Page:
Product Description

Size(cm): 80CM X 60 CM
Size(inch): 32″X 24″
Material: Printed on canvas
Description: the Thangka piece can be directly set inside a frame. It has been blessed by the Abbot of the Emei Shan Huazang Temple. It come with the Consecrated Certificate and the Blessed Mantra to protect the owner from evil.A Tibetan Thangka is a painting of a sacred image or deity on cloth (usually cotton canvas or silk). The delicate, detailed imagery is hung in meditation centers, personal ritual spaces, and even yoga classrooms – anywhere we would like to remind ourselves of the Divine. These richly colored paintings are intended to bring the essence of Spirit into our homes and sacred spaces.

Five forms of Manjushri

Manjushri is the bodhisattva of transcendent wisdom. He carries in his right hand the double-edged sword able to cut through illusion and with his left hand a blooming lotus that supports a book, the Prajnaparamita Sutra. In the Buddhist pantheon he is depicted as a youth of sixteen years in order to convey the Buddhist insight that wisdom is not a matter of mere experience or years., but results from the cultivation of intellectual genius, which can penetrate directly to the bedrock of reality. Wisdom is the most honored virtue in Buddhism, called the Mother of all Buddhas, since only wisdom makes possible the great bliss of total freedom from all suffering that is the goal of all living beings.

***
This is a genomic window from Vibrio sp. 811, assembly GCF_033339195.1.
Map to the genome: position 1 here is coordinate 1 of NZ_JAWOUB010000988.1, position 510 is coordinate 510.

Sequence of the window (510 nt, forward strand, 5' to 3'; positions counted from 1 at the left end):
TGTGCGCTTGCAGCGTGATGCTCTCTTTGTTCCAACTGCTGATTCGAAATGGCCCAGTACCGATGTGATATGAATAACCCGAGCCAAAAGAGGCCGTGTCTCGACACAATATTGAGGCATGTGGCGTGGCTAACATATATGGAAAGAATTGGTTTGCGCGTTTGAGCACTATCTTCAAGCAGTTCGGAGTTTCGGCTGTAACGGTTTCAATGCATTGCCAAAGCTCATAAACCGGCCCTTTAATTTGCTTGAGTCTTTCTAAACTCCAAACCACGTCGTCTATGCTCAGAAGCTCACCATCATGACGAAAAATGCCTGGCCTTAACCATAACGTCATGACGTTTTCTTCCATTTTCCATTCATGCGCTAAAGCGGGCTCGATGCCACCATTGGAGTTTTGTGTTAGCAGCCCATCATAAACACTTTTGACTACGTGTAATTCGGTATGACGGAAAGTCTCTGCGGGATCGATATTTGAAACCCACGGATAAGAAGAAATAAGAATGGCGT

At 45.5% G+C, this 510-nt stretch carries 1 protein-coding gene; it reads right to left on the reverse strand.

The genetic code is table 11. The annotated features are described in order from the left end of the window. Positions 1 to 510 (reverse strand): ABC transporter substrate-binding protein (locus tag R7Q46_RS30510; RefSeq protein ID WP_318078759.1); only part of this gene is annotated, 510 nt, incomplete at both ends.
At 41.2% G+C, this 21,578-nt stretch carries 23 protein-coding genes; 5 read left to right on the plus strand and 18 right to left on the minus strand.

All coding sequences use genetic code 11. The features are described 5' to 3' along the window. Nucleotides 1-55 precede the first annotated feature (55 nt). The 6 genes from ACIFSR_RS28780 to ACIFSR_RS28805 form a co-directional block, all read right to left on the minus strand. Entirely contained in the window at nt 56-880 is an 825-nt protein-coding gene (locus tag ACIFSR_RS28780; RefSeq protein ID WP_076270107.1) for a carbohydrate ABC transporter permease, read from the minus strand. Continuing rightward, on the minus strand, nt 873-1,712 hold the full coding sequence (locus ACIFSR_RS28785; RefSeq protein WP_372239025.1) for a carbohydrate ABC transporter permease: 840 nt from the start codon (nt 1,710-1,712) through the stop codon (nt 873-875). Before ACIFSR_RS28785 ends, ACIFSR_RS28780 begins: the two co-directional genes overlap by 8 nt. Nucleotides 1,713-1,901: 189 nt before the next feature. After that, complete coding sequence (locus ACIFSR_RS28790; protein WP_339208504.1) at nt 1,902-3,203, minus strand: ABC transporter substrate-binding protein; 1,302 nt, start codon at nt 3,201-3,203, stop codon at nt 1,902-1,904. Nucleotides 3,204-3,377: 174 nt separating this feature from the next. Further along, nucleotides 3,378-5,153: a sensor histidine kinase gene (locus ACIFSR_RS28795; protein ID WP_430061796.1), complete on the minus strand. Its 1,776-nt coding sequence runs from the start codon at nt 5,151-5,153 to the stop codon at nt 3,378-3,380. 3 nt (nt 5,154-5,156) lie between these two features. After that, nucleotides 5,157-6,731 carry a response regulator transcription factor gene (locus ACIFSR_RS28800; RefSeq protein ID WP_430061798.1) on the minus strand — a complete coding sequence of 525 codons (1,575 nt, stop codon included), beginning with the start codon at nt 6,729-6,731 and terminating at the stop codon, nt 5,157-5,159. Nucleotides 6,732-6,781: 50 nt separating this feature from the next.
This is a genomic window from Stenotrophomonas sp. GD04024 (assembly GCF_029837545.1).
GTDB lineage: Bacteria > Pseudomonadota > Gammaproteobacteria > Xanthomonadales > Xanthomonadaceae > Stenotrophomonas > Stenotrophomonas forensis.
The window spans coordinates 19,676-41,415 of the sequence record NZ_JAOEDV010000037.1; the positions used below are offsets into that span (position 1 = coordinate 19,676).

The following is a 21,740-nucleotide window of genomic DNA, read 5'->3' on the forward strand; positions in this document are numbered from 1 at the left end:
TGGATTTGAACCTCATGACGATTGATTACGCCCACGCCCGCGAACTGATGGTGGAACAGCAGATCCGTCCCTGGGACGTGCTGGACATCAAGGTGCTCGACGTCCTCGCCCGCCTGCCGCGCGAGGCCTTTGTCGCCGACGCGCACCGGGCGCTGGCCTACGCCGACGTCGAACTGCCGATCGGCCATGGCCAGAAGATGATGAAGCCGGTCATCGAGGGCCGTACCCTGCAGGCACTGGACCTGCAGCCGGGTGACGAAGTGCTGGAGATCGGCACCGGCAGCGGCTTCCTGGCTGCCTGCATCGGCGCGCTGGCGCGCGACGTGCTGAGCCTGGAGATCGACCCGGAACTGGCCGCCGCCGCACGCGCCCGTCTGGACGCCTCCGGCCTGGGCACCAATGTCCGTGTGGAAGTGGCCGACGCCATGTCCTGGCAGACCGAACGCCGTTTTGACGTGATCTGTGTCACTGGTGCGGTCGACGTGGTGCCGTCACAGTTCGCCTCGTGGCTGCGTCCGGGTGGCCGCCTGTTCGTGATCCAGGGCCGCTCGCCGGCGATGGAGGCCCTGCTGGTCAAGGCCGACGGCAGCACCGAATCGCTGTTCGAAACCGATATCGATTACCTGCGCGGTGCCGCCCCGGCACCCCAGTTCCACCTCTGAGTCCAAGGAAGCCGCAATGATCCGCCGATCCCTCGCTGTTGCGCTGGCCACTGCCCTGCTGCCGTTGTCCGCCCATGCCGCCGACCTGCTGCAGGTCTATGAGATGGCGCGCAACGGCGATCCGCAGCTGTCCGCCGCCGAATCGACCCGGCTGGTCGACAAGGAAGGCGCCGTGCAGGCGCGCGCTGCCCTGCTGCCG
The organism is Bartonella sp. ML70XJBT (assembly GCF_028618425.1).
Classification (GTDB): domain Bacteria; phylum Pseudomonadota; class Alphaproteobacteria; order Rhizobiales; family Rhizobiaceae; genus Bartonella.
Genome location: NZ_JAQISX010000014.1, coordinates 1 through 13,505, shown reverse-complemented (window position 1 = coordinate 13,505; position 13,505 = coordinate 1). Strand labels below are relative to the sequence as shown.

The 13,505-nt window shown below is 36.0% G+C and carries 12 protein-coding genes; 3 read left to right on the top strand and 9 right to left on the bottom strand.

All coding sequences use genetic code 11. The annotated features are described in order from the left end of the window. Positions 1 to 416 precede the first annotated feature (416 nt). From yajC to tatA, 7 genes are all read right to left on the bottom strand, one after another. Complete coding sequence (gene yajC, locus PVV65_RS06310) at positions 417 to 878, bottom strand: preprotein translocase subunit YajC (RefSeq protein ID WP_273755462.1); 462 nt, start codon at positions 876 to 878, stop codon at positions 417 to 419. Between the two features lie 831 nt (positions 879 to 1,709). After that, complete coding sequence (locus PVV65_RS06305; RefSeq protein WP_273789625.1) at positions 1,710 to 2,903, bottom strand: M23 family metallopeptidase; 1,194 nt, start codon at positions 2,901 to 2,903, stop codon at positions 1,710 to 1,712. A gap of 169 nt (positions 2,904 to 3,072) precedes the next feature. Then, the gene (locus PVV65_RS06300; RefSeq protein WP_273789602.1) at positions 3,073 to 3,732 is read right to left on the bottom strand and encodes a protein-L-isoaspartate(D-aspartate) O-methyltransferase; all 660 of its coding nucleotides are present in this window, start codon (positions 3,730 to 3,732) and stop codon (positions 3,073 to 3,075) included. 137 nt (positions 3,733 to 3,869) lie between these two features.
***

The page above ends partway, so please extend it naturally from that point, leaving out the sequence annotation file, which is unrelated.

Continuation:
The first day of the year is dedicated to Manjushri. He is looked upon by certain sects as the god of Agriculture, by others as the Celestial Architect, and is believed to have inspired with his divine intelligence those who have been active in the propagation of the Buddhist doctrine. He is the god of science, and swings his sword of wisdom with its flaming point to dissipate the darkness among men, to cleave the clouds of ignorance. The Chinese say that when he preaches the Law every demon is subjugated, and every error that might deceive man is dissipated. He is an extremely popular deity in all the Northern Buddhist countries, and one often sees his image in magic paintings, charms, and mandalas.

In the four corners of the painting can be seen five different forms of Manjushri. In the upper can be seen In his form called Manjughosha. In this form both the sword and book are supported by lotus-flowers and the stems are held by the hands. In the upper left corner can be seen Manjushri in his four-handed incarnation.

In the lower left corner is the White Manjushri called Siddhaikavira. His right hand is the varada mudra and left holds the stem of a lotus, which supports the book and sword. The figure in the lower right corner is similar to the central image, other than it is a manifestation of Manjushri in blue color.


Manjushri is the same age of Buddha and has almost same power of Buddha, too. In his tale, Manjushri speaks since the date he come in to world, this is also same as Buddha.

Holds aloft in his right hand is flaming blue sword of awareness that ‘cuts through the net of misunderstanding’.

In his left hand Manjushri holds the stem of a blue utpala flower at the level of his heart, which blossoms near his ear.Royally seated atop this flower is a book, which contains the 100,000 stanzas which make up the Prajnaparamita Sutra. More generally it represents wisdom, science and scholarship, as also divine revelation.

In Tibetan Vajrayana books, Manjushri has Five Wisdoms: Wisdom of Sex and Body, Wisdom of Full Achievement, Wisdom of Even and Fair, Wisdom of Inspect and Wisdom of Dream into Ture. In Tibet, Many buddhist(like DaLai Lama) serve Manjushri as Yidam (the god or personel for personal think and watch, in order to gain hint and help).